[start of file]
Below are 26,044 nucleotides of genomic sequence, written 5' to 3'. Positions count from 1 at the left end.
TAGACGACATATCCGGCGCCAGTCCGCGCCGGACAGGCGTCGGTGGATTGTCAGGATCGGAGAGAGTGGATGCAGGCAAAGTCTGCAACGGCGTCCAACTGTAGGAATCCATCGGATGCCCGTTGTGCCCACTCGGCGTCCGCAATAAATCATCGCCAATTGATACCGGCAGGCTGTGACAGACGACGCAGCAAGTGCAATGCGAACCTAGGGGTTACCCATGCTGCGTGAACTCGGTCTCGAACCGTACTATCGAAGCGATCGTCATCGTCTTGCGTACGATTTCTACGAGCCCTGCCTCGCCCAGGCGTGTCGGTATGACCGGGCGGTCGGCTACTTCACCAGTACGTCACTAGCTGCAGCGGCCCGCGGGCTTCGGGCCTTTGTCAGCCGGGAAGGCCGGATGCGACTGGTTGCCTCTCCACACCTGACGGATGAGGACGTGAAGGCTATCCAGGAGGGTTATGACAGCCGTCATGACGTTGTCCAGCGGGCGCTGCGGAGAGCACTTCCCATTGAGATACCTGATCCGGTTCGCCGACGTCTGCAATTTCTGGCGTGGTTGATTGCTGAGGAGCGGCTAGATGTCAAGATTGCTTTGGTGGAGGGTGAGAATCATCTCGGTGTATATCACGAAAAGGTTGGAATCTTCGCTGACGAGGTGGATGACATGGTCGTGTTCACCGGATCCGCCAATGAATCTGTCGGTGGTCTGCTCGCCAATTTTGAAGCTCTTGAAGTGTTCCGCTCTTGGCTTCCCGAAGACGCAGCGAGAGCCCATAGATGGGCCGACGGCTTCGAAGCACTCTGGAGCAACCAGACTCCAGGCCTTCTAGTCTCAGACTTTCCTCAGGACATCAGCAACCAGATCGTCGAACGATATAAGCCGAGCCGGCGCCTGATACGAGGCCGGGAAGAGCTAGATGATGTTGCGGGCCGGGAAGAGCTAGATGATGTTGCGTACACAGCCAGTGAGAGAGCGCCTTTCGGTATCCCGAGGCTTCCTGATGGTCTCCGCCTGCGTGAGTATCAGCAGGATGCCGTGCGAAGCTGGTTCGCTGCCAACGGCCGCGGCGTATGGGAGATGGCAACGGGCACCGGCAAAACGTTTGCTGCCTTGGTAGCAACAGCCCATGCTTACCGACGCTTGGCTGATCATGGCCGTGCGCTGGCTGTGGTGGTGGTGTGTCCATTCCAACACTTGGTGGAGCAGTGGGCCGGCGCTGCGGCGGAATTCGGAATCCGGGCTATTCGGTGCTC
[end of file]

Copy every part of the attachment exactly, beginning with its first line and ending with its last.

Below are 26,044 nucleotides of genomic sequence, written 5' to 3'. Positions count from 1 at the left end.
TAGACGACATATCCGGCGCCAGTCCGCGCCGGACAGGCGTCGGTGGATTGTCAGGATCGGAGAGAGTGGATGCAGGCAAAGTCTGCAACGGCGTCCAACTGTAGGAATCCATCGGATGCCCGTTGTGCCCACTCGGCGTCCGCAATAAATCATCGCCAATTGATACCGGCAGGCTGTGACAGACGACGCAGCAAGTGCAATGCGAACCTAGGGGTTACCCATGCTGCGTGAACTCGGTCTCGAACCGTACTATCGAAGCGATCGTCATCGTCTTGCGTACGATTTCTACGAGCCCTGCCTCGCCCAGGCGTGTCGGTATGACCGGGCGGTCGGCTACTTCACCAGTACGTCACTAGCTGCAGCGGCCCGCGGGCTTCGGGCCTTTGTCAGCCGGGAAGGCCGGATGCGACTGGTTGCCTCTCCACACCTGACGGATGAGGACGTGAAGGCTATCCAGGAGGGTTATGACAGCCGTCATGACGTTGTCCAGCGGGCGCTGCGGAGAGCACTTCCCATTGAGATACCTGATCCGGTTCGCCGACGTCTGCAATTTCTGGCGTGGTTGATTGCTGAGGAGCGGCTAGATGTCAAGATTGCTTTGGTGGAGGGTGAGAATCATCTCGGTGTATATCACGAAAAGGTTGGAATCTTCGCTGACGAGGTGGATGACATGGTCGTGTTCACCGGATCCGCCAATGAATCTGTCGGTGGTCTGCTCGCCAATTTTGAAGCTCTTGAAGTGTTCCGCTCTTGGCTTCCCGAAGACGCAGCGAGAGCCCATAGATGGGCCGACGGCTTCGAAGCACTCTGGAGCAACCAGACTCCAGGCCTTCTAGTCTCAGACTTTCCTCAGGACATCAGCAACCAGATCGTCGAACGATATAAGCCGAGCCGGCGCCTGATACGAGGCCGGGAAGAGCTAGATGATGTTGCGGGCCGGGAAGAGCTAGATGATGTTGCGTACACAGCCAGTGAGAGAGCGCCTTTCGGTATCCCGAGGCTTCCTGATGGTCTCCGCCTGCGTGAGTATCAGCAGGATGCCGTGCGAAGCTGGTTCGCTGCCAACGGCCGCGGCGTATGGGAGATGGCAACGGGCACCGGCAAAACGTTTGCTGCCTTGGTAGCAACAGCCCATGCTTACCGACGCTTGGCTGATCATGGCCGTGCGCTGGCTGTGGTGGTGGTGTGTCCATTCCAACACTTGGTGGAGCAGTGGGCCGGCGCTGCGGCGGAATTCGGAATCCGGGCTATTCGGTGCTC